The new AirPods Pro model will support “ultra-low latency” lossless audio from Apple Vision Pro.
Apple announced the new AirPods Pro model yesterday during its September event livestream where it also announced the iPhone 15 series and new Watch models.
As well as switching the case from Lightning to USB-C, the new model adds IP54 dust resistance. But more interesting than either of those changes, when paired with the upcoming Apple Vision Pro headset, they support a custom Apple 20-bit, 48 kHz wireless audio protocol with lossless compression and “ultra-low latency”.
Achieving ultra-low latency audio on other standalone headsets requires using their low quality built-in speakers or using wired (3.5mm or USB-C) earphones or headphones.
This is technically the third version of AirPods Pro, as Apple released the second generation one year ago. But rather than call the new model third generation, Apple is referring to it as “AirPods Pro (2nd generation) with MagSafe Charging (USB‑C)” or “AirPods Pro 2nd generation (USB-C)” for short.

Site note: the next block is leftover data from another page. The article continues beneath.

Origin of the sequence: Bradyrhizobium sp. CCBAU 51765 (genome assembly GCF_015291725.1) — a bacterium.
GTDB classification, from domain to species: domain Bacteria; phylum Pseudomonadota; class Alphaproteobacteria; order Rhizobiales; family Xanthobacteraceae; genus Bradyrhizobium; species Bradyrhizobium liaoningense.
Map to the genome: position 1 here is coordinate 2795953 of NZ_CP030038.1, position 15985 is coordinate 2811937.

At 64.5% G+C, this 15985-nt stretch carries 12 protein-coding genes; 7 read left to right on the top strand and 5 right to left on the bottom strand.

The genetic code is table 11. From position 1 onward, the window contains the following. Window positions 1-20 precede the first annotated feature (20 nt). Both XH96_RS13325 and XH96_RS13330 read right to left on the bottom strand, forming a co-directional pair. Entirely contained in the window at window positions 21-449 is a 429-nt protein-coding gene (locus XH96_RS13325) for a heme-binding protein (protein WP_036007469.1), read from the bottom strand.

To be clear though, only the new 2023 model with the USB-C case will support the ultra-low latency lossless audio mode with Vision Pro. Last year’s AirPods Pro 2nd generation will not.
Vision Pro does have built-in “audio pods” on its side, each with two drivers.
The headset even uses a technique called Audio Ray Tracing, where it uses inaudible sounds to scan the features and materials of your space to “precisely match sound to your room.” This technique is also used in the HomePod speakers, and Apple claims it means you’ll be “totally convinced that sounds are coming from the environment around you.”
But sound from the audio pods can also be heard by others around you, so for situations where you want private listening, such as on a plane, Apple recommends buying the new AirPods Pro 2nd generation (USB-C).
Both the built-in audio pods and the AirPods Pro solution support Apple’s Personalized Spatial Audio, where the system will tailor the sound to your head and ear geometry for the most precise possible spatial audio. To set that up you need an iPhone with a TrueDepth FaceID sensor, which will scan the shape of your head for the model.